A brief introduction to the Godot Engine with Juan Linietsky, Lead Developer
byon December 28, 2020
Godot is a free-and-open-source game engine that seeks to provide an accessible, common set of tools for 2D and 3D game development. Unlike its proprietary counterparts, Godot uses the MIT license, allowing creators to exercise full agency and ownership over the products of their work, letting them focus on developing unique games on a complete, free foundation. Godot provides integrated tools for developers to work on game graphics, physics, audio, and more, and can be used to deploy games to a wide range of platforms, including the desktop, mobile platforms, the web, and several game consoles.
Godot has been a Conservancy member project since 2015. Vladimir Bejdo, a Conservancy intern, conducted a remote interview with Juan Linietsky, the engine's Lead Developer, for a quick update on the work Godot is doing now five years after it joined the Conservancy and to gain some insights on the project's future.
JL: Juan Linietsky; VB: Vladimir Bejdo
VB: Juan, tell me a bit about how you got into free software to begin with – was there a particular moment or experience you could relate back to which makes free software important to you and informed this project’s libre status?
JL: I used Linux for programming since around 1997, so I was always very comfortable with free software tools. I also wrote some music composing hardware many years ago and licensed it as free software. Initially, as Godot was not meant be a commercialized product, it was put online as open source with the hopes that others would contribute.>
VB: Tell me a bit about the history of the Godot Engine – what drove its creation? Why make it free software?
JL: Godot was my (and Ariel Manzur's) in-house game engine for a long time. We used it to create technology for a diverse amount of clients in the past. This was done at a time where game engines were not accessible and one needed to create the technology on your own. Because it was never meant to be a product, we open sourced it.
VB: Godot aims to provide an open, accessible, permissively licensed game engine – it would be easy to say that for many end-users and emerging developers, games are often a point of first contact with software – what kind of work does the project do to make what can often be people’s first introduction to development work accessible, and how does free software philosophy work into those aims?
JL: Godot development priorities are always very user oriented. Taking feedback from users is more important than just adding features for the sake of it. When we see users have issues with something, we try to work around it to ensure a better experience.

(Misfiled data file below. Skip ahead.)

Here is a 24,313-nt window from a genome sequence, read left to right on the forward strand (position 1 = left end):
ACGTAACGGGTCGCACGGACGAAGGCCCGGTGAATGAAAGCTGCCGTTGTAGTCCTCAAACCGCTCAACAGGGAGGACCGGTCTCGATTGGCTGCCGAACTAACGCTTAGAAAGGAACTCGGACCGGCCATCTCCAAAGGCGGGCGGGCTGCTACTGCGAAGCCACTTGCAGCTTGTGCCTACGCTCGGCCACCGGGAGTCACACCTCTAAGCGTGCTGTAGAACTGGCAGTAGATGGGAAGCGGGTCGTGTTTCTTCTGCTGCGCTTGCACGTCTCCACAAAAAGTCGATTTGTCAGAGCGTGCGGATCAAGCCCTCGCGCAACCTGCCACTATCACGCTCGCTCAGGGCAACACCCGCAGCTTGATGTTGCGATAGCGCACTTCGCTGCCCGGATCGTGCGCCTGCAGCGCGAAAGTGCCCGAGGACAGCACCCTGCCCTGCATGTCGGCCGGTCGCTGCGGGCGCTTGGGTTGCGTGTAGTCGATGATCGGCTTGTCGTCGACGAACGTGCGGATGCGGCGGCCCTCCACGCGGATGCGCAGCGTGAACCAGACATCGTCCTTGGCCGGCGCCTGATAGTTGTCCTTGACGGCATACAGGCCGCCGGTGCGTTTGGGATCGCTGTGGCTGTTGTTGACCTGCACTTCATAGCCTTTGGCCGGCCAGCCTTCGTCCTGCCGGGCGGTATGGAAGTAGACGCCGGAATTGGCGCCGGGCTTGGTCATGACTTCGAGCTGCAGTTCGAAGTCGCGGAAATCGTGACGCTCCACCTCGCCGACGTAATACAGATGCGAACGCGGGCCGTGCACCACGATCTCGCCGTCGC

VB: Developing something like a game engine is somewhat of a herculean task – how has peer/community production contributed to the project’s success so far? How does the project converge with other free software projects in existence?
JL: Coexistence with other free software projects is a bit difficult. Godot does mostly not make heavy use of other open source software as a base, and instead we write our own versions of things. This is because generally we have very precise needs to solve; it's easier to roll out our own solution than doing politics with other projects to see how to work together. So, unless a library we use is exactly what we need, we tend to roll out our own. Things may take longer, but Godot becomes a lot more consistent as a result.
VB: What do you see for the future of your project as a whole?
JL: To be honest I have no idea, we are constantly running behind because it's growing so fast. I am really hoping for a time where we can work more on stabilizing the codebase and fully focusing on user experience.
VB: Would you be willing to share any use-cases of games created in Godot?
JL: Feel free to take a look at our showreel. We have lots of very beautiful looking games.
VB: Speaking more generally – what do you see for the future of free and open source software as a whole?
JL: I have mixed experiences as an open source software user myself. I am of the thinking that user experience is important when you write software, and that you should listen to your users in order to improve what you are doing. In my opinion, the biggest flaw open source software has is when the authors believe they know better than their users or other potential contributors. This hampers their ability to grow as a community. I really hope this eventually changes in the future in open source software.
VB: The Godot Engine has been a Conservancy member project for a few years now – what has changed since the Engine joined the Conservancy? How has Godot – as a project, and its community – grown over the past few years?
JL: The success of Godot as a project would have been impossible without Conservancy. The work they do to support projects in a way where they can receive donations and the way they are transparent and ensure that all funding is used for the benefit of the project is key to gaining trust with users, contributors, patrons and sponsors. It would be impossible for the project to finance itself without their help.
VB: Any closing remarks? Say someone reading this review were interested in getting involved with Godot – besides supporting the Conservancy, how might they do that?
JL: Besides thanking Conservancy again for all their help and support, I would love to invite anyone interested in taking part of the development to read our documentation page about ways to contribute.
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